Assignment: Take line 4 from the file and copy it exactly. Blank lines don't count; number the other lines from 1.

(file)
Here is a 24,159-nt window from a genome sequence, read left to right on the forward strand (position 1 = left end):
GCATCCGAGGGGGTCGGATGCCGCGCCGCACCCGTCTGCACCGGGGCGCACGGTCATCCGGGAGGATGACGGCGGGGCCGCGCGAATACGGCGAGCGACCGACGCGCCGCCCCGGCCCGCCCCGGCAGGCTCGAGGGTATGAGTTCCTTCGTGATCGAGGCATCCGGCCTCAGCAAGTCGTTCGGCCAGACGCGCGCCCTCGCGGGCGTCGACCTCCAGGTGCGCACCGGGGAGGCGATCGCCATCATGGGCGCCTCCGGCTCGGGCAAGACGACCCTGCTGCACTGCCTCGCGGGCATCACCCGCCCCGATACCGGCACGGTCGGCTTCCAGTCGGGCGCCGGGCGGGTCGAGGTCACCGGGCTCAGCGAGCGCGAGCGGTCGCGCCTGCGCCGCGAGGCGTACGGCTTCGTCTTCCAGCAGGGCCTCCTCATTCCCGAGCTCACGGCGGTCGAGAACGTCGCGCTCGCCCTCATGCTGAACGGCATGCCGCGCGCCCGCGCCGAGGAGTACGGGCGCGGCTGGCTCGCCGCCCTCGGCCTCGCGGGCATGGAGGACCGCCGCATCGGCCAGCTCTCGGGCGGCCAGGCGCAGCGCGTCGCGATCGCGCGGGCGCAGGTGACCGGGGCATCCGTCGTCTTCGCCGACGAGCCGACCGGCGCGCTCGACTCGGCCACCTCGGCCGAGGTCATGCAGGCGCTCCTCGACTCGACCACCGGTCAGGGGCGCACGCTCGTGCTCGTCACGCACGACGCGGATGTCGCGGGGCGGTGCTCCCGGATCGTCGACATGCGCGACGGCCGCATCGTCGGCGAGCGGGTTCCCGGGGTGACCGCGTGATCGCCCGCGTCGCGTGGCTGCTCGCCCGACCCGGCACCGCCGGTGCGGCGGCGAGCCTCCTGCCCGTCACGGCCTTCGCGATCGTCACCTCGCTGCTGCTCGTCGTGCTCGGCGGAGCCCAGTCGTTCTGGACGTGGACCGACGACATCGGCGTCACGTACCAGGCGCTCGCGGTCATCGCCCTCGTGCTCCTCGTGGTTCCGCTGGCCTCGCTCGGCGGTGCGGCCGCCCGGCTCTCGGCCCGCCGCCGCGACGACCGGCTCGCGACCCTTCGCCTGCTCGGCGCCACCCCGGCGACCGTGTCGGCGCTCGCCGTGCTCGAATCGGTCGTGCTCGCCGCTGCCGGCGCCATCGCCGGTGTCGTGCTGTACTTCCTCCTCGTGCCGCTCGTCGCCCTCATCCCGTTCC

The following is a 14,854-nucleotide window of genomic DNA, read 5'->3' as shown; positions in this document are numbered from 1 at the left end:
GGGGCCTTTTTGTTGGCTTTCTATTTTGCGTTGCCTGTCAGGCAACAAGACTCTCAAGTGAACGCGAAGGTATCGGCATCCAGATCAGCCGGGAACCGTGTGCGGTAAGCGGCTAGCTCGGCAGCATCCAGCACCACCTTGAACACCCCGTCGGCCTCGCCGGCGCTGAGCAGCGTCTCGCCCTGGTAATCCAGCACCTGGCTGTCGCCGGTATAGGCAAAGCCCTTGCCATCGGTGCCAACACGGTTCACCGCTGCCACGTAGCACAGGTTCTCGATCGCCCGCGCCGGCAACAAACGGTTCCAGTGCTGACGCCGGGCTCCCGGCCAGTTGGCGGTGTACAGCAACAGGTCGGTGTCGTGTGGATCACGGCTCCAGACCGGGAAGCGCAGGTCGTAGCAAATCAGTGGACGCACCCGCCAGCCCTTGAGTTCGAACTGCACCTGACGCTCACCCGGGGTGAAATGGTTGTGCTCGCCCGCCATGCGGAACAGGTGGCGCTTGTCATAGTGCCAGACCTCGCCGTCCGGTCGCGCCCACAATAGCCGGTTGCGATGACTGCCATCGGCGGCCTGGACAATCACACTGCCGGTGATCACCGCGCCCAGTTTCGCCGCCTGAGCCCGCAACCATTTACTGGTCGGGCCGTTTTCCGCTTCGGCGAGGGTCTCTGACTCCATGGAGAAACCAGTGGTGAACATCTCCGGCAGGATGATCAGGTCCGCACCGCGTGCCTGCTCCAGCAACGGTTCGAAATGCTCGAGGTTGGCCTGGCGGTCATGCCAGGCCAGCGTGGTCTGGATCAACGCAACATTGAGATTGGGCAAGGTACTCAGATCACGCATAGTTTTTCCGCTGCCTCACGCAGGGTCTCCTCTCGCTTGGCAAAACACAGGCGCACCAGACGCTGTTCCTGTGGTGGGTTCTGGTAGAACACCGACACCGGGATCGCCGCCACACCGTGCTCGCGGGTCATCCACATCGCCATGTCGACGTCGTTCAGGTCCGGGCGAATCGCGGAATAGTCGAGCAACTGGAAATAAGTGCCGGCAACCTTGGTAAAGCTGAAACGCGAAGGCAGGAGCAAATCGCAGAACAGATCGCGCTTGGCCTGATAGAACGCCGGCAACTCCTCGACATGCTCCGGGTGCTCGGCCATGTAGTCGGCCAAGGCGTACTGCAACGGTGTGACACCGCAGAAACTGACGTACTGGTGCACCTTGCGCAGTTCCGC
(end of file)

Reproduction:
GGGGCCTTTTTGTTGGCTTTCTATTTTGCGTTGCCTGTCAGGCAACAAGACTCTCAAGTGAACGCGAAGGTATCGGCATCCAGATCAGCCGGGAACCGTGTGCGGTAAGCGGCTAGCTCGGCAGCATCCAGCACCACCTTGAACACCCCGTCGGCCTCGCCGGCGCTGAGCAGCGTCTCGCCCTGGTAATCCAGCACCTGGCTGTCGCCGGTATAGGCAAAGCCCTTGCCATCGGTGCCAACACGGTTCACCGCTGCCACGTAGCACAGGTTCTCGATCGCCCGCGCCGGCAACAAACGGTTCCAGTGCTGACGCCGGGCTCCCGGCCAGTTGGCGGTGTACAGCAACAGGTCGGTGTCGTGTGGATCACGGCTCCAGACCGGGAAGCGCAGGTCGTAGCAAATCAGTGGACGCACCCGCCAGCCCTTGAGTTCGAACTGCACCTGACGCTCACCCGGGGTGAAATGGTTGTGCTCGCCCGCCATGCGGAACAGGTGGCGCTTGTCATAGTGCCAGACCTCGCCGTCCGGTCGCGCCCACAATAGCCGGTTGCGATGACTGCCATCGGCGGCCTGGACAATCACACTGCCGGTGATCACCGCGCCCAGTTTCGCCGCCTGAGCCCGCAACCATTTACTGGTCGGGCCGTTTTCCGCTTCGGCGAGGGTCTCTGACTCCATGGAGAAACCAGTGGTGAACATCTCCGGCAGGATGATCAGGTCCGCACCGCGTGCCTGCTCCAGCAACGGTTCGAAATGCTCGAGGTTGGCCTGGCGGTCATGCCAGGCCAGCGTGGTCTGGATCAACGCAACATTGAGATTGGGCAAGGTACTCAGATCACGCATAGTTTTTCCGCTGCCTCACGCAGGGTCTCCTCTCGCTTGGCAAAACACAGGCGCACCAGACGCTGTTCCTGTGGTGGGTTCTGGTAGAACACCGACACCGGGATCGCCGCCACACCGTGCTCGCGGGTCATCCACATCGCCATGTCGACGTCGTTCAGGTCCGGGCGAATCGCGGAATAGTCGAGCAACTGGAAATAAGTGCCGGCAACCTTGGTAAAGCTGAAACGCGAAGGCAGGAGCAAATCGCAGAACAGATCGCGCTTGGCCTGATAGAACGCCGGCAACTCCTCGACATGCTCCGGGTGCTCGGCCATGTAGTCGGCCAAGGCGTACTGCAACGGTGTGACACCGCAGAAACTGACGTACTGGTGCACCTTGCGCAGTTCCGC